In Lyttelton, we took another all-day excursion to a sheep farm where Ross Miller showed us how a sheepdog could round up a herd of sheep - amazing. An indication of the tremendous hospitality that we experienced everywhere in New Zealand was that Mary Miller got up at dawn to make fresh shortbread, a kind of fruit teacake and tea for all of us in four buses - over 120 people. she served us in her house and gardens. It was just the two of them on the farm Ross and Mary for all of us. He answered questions and also demonstrated how to shear sheep while Mary served refreshments inside. The tour included several other things, but this gives you a sample.
In Wellington, we went to the Te Papa museum on our own. What a fantastic museum with free admission for locals unless they were going to a special exhibit. We'd heard from our friends, Beth and Alice that this was a not-to-be-missed experience and they were right. It has a very modern design, open from the first floor through the top 3rd floor. Most of it was devoted to a wonderful presentation of Maori culture and arts with videos of how 'green stone' (New Zealand jade) is carved and other things. We saw people working in the city would meet colleagues to discuss business in the comfortable Te Papa cafe on the 3rd floor.
Napier was fun being an Art Deco style town and easily walkable. The art deco differs from other places in that designs are derived from Maori art. Our main stop here, thanks ot Beth and Alice, was the Opossum Museum shop. Here they sell marvelous scarves, sweaters, etc. made of a blend of merino wool and possum fur. The items are quite warm, but very light weight.
In Rotorua we woke to a light drizzle. We had another all day tour here to go to the Waiotapu Thermal Reserve. At the reserve, the rain became more serious. by the time we entered the 3/4 mile trail it was a major downpour that came up to fast that I couldn't get my hooded rainjacket on in time. The colours of the thermal pools were brillant despite the rain. Fortunately there was a gift shop at the end of the trail and I bought 2 T-shirts changing into one immediately in the fitting room. We did other things here, but the rain really got our attention.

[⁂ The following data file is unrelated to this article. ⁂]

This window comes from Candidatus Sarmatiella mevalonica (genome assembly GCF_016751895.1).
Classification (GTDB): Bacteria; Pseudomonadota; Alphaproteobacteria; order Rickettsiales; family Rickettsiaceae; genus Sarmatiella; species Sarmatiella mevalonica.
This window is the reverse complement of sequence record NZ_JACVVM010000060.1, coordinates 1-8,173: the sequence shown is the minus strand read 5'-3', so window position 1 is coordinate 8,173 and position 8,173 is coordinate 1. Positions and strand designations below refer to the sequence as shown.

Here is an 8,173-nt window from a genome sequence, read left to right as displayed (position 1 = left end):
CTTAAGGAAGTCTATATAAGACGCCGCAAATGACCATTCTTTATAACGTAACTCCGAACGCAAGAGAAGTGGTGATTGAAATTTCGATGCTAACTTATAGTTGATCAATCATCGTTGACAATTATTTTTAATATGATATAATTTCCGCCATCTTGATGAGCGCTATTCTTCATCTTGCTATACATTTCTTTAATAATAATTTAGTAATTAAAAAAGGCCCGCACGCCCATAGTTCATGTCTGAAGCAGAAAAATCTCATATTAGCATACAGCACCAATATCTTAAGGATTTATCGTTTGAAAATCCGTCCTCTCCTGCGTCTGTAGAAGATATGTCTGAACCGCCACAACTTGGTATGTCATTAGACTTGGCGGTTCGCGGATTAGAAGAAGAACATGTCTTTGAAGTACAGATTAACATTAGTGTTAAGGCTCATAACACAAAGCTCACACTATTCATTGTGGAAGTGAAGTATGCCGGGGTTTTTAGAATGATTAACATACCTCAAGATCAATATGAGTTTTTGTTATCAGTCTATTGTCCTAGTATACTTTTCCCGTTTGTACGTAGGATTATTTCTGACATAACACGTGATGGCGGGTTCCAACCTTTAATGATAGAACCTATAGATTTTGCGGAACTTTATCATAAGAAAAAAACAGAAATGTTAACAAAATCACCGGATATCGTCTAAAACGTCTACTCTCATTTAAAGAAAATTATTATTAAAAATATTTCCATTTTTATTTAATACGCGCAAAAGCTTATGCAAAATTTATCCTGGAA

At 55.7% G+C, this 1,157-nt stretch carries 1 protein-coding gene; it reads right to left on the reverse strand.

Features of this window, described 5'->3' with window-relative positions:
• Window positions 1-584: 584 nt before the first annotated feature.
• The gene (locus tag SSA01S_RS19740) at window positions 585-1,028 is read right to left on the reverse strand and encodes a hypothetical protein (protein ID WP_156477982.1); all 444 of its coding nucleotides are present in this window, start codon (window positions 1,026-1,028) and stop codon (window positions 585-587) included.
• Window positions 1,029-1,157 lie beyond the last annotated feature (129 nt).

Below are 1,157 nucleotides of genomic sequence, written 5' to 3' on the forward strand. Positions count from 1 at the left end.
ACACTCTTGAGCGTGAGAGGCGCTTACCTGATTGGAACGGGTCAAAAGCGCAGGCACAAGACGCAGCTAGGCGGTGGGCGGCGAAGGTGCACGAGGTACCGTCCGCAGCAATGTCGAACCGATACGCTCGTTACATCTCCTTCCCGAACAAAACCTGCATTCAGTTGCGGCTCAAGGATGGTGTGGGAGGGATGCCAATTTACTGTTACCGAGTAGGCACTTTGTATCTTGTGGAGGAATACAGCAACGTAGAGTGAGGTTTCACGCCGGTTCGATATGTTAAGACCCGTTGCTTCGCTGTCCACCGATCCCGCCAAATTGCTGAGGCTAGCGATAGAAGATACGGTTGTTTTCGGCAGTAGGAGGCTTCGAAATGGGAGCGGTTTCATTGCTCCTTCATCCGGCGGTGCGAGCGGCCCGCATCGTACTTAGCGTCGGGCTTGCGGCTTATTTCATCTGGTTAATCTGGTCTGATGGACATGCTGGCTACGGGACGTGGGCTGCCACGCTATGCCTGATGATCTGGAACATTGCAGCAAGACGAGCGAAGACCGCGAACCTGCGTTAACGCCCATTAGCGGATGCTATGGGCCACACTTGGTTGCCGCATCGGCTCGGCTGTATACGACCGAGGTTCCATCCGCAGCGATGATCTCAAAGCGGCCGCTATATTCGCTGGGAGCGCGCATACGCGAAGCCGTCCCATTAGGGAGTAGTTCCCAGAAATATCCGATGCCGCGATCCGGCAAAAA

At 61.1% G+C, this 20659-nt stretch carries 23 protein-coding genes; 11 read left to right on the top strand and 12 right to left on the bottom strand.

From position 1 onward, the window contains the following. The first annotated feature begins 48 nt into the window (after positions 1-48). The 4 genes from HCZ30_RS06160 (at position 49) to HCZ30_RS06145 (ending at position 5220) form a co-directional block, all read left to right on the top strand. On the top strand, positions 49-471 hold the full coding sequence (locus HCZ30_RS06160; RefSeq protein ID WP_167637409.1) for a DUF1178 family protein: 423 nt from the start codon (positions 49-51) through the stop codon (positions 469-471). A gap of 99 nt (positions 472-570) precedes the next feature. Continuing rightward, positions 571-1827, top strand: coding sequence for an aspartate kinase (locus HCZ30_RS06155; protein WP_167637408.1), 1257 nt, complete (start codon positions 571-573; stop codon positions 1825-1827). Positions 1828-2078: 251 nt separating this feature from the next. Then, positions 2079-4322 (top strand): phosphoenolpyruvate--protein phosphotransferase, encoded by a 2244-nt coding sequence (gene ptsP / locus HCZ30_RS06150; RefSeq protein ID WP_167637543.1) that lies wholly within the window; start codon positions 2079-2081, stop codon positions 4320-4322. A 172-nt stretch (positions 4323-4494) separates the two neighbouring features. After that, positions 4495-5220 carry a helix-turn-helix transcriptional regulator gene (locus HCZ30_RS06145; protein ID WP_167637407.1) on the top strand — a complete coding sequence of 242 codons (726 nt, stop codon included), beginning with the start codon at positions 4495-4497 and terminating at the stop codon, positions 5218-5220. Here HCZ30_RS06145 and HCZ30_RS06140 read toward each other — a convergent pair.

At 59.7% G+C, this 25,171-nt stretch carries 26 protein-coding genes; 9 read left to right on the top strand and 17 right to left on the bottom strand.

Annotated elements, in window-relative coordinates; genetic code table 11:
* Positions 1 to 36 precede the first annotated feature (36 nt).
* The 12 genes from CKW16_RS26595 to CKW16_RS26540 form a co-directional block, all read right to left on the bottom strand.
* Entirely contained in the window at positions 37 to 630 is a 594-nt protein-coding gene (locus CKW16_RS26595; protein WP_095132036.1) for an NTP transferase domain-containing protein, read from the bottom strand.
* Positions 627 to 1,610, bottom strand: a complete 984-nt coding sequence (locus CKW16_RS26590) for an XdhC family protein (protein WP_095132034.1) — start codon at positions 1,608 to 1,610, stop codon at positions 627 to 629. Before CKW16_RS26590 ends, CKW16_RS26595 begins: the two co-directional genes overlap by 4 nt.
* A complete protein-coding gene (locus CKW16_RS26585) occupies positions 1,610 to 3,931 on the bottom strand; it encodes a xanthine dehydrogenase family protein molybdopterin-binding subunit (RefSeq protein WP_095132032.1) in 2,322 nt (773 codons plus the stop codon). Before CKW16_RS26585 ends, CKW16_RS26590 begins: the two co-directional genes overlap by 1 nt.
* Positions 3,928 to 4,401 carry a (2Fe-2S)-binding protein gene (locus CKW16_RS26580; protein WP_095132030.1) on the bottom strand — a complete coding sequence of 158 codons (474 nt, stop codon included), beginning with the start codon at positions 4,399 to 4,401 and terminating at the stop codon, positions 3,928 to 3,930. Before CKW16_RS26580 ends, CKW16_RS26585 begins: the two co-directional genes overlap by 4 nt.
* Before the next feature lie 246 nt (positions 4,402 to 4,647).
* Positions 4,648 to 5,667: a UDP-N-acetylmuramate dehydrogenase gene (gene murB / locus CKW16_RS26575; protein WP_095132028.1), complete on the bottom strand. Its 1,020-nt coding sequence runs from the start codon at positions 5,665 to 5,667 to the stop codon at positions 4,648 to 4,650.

In Auckland, we disembarked the ship and transferred to a hotel for a couple days. We went to the Auckland Museum which is a former war memorial building in a huge park. It had another more extensive display of Maori couture as well as items from the European history of New Zealand. The most fascinating thing to me was the section desinged for children of all ages with places for little children to crawl through, hands-on activities for them and large drawers of mounted insects, etc under glass for them to pull out. While not as spacious as the TePapa museum, it fulfilled the recommendation from our friends Jan and Charles.
We did much more, but this gives you some highlights of our trip. The summer was cooler than we expected, but very pleasant except for the one rainy day. We can't say enough about the graciousness and hospitality of the New Zealand people - known as Kiwis and the sheer beauty of the two islands. If it were closer, we'd go back in a heartbeat.
I haven't said anything about the ship or the sea days. We enjoy the Oceania line very much and will sail on them again.
I hope you enjoy this brief synopsis of our trip.
I'll try not to be absent so long for my next post.